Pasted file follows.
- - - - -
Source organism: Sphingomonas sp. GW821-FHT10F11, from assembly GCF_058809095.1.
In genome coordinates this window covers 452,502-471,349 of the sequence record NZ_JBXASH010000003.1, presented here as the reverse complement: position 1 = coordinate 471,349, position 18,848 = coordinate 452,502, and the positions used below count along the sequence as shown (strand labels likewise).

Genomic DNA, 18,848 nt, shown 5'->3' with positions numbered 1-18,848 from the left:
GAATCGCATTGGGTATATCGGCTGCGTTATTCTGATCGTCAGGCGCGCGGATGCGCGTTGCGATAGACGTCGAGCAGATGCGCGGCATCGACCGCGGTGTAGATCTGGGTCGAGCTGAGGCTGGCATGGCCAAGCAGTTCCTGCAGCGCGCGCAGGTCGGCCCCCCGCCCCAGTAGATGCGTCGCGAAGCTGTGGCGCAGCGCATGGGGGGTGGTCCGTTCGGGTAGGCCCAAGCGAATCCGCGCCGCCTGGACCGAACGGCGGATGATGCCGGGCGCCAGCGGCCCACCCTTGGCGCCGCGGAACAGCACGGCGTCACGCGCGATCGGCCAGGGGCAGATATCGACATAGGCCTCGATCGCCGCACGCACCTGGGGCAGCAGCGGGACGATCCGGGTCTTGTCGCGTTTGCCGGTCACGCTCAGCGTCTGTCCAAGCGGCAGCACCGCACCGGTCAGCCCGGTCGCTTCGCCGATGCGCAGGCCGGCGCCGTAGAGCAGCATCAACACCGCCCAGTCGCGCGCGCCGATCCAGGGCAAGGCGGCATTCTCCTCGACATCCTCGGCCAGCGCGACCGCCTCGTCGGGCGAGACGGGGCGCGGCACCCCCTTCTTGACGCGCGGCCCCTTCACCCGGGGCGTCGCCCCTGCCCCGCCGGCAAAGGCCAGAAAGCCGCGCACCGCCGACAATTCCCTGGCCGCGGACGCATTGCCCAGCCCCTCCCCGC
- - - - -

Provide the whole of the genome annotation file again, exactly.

Source organism: Sphingomonas sp. GW821-FHT10F11, from assembly GCF_058809095.1.
In genome coordinates this window covers 452,502-471,349 of the sequence record NZ_JBXASH010000003.1, presented here as the reverse complement: position 1 = coordinate 471,349, position 18,848 = coordinate 452,502, and the positions used below count along the sequence as shown (strand labels likewise).

Genomic DNA, 18,848 nt, shown 5'->3' with positions numbered 1-18,848 from the left:
GAATCGCATTGGGTATATCGGCTGCGTTATTCTGATCGTCAGGCGCGCGGATGCGCGTTGCGATAGACGTCGAGCAGATGCGCGGCATCGACCGCGGTGTAGATCTGGGTCGAGCTGAGGCTGGCATGGCCAAGCAGTTCCTGCAGCGCGCGCAGGTCGGCCCCCCGCCCCAGTAGATGCGTCGCGAAGCTGTGGCGCAGCGCATGGGGGGTGGTCCGTTCGGGTAGGCCCAAGCGAATCCGCGCCGCCTGGACCGAACGGCGGATGATGCCGGGCGCCAGCGGCCCACCCTTGGCGCCGCGGAACAGCACGGCGTCACGCGCGATCGGCCAGGGGCAGATATCGACATAGGCCTCGATCGCCGCACGCACCTGGGGCAGCAGCGGGACGATCCGGGTCTTGTCGCGTTTGCCGGTCACGCTCAGCGTCTGTCCAAGCGGCAGCACCGCACCGGTCAGCCCGGTCGCTTCGCCGATGCGCAGGCCGGCGCCGTAGAGCAGCATCAACACCGCCCAGTCGCGCGCGCCGATCCAGGGCAAGGCGGCATTCTCCTCGACATCCTCGGCCAGCGCGACCGCCTCGTCGGGCGAGACGGGGCGCGGCACCCCCTTCTTGACGCGCGGCCCCTTCACCCGGGGCGTCGCCCCTGCCCCGCCGGCAAAGGCCAGAAAGCCGCGCACCGCCGACAATTCCCTGGCCGCGGACGCATTGCCCAGCCCCTCCCCGC